McCreath: Don't expect a recession in China
China’s economic growth slowed more than expected in the third quarter, with lackluster domestic demand and the ongoing downturn in global trade weighing on output.
Gross domestic product rose six per cent in the July-September period from a year ago, the slowest pace since the early 1990s and weaker than the consensus forecast of 6.1 per cent. Factory output rose 5.8 per cent in September, retail sales expanded 7.8 per cent, while investment gained 5.4 per cent in the first nine months of the year.
The slowdown is further evidence that the Chinese government is letting the world’s second-largest economy drift lower while it seeks to clean up the financial system and curb credit. Even without the drop off in exports to the U.S., the economy is likely to continue struggling, with deflationary pressures hitting company profits and falling imports indicating that domestic demand is weak.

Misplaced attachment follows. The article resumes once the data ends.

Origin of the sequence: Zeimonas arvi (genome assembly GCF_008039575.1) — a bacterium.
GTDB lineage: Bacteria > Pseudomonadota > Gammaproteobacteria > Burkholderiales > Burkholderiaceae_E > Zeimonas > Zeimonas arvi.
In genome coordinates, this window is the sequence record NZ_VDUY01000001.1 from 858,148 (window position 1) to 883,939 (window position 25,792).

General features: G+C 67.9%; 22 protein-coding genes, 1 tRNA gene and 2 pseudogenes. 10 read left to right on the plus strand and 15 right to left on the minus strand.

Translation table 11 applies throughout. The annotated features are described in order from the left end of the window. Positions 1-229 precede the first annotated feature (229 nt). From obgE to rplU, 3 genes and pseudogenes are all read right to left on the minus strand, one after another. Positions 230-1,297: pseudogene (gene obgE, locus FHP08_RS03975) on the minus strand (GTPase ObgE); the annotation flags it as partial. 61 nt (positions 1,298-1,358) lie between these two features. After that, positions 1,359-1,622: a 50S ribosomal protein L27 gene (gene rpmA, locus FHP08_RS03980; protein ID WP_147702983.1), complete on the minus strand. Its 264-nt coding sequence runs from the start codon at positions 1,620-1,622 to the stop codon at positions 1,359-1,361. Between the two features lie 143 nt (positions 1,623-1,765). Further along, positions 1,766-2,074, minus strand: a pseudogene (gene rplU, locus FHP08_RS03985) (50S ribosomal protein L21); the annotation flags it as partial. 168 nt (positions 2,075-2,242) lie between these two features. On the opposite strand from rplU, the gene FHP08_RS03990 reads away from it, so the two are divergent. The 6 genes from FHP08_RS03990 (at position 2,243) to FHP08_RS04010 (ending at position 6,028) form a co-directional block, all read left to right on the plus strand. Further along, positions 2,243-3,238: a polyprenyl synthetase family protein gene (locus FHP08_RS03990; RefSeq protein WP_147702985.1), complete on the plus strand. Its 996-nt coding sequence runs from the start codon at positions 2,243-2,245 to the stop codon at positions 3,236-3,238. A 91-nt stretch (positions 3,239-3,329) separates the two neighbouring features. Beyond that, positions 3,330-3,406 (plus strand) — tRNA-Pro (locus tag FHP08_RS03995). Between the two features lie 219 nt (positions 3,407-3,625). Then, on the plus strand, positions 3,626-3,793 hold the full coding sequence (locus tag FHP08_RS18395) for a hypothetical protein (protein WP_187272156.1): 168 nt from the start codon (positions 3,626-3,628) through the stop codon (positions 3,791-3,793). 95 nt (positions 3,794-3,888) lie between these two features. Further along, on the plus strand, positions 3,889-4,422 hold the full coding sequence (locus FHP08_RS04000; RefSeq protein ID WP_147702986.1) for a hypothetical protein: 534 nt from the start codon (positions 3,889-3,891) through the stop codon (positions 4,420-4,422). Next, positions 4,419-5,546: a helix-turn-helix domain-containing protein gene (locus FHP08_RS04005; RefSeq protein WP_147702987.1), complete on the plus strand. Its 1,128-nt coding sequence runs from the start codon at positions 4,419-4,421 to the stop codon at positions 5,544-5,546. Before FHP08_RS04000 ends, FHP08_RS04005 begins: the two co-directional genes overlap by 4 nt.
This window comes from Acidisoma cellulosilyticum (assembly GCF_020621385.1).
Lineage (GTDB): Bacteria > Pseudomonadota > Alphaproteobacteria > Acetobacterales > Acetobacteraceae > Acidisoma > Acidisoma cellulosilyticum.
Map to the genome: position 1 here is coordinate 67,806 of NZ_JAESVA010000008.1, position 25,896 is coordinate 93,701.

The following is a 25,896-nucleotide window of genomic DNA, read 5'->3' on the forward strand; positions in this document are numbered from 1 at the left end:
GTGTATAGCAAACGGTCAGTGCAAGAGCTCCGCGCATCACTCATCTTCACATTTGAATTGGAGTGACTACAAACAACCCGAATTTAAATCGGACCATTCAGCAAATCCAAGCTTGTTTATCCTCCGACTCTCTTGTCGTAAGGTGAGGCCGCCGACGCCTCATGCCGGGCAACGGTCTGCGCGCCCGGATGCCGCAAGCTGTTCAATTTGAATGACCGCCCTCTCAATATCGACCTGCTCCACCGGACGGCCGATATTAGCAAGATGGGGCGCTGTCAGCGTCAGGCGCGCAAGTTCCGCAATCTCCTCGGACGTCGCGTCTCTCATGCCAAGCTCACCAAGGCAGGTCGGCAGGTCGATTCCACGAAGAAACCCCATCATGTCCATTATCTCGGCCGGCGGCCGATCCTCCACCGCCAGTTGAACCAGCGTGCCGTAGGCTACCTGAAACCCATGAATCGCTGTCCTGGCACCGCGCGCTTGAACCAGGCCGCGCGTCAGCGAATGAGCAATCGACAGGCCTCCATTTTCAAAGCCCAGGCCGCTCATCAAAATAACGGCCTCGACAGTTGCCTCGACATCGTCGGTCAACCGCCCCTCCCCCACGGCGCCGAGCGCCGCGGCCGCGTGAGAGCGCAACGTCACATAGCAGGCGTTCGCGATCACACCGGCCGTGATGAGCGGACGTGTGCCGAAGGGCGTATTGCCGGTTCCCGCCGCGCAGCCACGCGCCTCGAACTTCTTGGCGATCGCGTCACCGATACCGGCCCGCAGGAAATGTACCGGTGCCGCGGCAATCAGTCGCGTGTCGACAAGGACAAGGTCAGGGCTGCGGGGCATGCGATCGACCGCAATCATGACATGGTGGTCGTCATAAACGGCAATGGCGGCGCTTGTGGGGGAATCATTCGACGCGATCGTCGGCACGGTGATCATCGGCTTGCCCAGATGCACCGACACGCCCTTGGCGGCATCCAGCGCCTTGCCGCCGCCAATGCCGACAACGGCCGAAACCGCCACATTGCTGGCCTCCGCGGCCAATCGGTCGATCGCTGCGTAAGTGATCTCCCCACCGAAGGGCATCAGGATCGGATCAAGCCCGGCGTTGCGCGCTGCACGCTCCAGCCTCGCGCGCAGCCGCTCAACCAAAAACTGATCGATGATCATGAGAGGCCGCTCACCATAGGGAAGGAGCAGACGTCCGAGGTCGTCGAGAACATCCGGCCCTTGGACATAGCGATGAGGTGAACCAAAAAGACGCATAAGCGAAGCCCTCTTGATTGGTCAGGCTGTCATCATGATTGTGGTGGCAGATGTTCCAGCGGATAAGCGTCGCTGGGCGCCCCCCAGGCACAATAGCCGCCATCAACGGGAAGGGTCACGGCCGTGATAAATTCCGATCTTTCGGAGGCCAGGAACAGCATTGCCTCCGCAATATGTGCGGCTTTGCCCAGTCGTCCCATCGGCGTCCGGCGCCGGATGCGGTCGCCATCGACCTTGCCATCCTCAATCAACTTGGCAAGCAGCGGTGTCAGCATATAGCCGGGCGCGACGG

The data increase the risk that the government won’t hit its target of achieving growth of between 6 per cent and 6.5 per cent for 2019, unless support measures are significantly stepped up. Until now, officials have focused on limited, targeted measures such as reserve-ratio cuts and credit support, wary of expanding the nation’s already heavy debt load.
“Momentum has been easing since the second half of 2018, driven by industrial weakness and moderating consumer demand,” said Li Wei, a senior economist at Standard Chartered Plc in Shanghai. “The protracted U.S.-China dispute, which now goes well beyond just trade, has hit the sentiment badly. More policy stimulus can be expected as growth is now on the brink of sliding below the official target.”
--With assistance from Kevin Hamlin.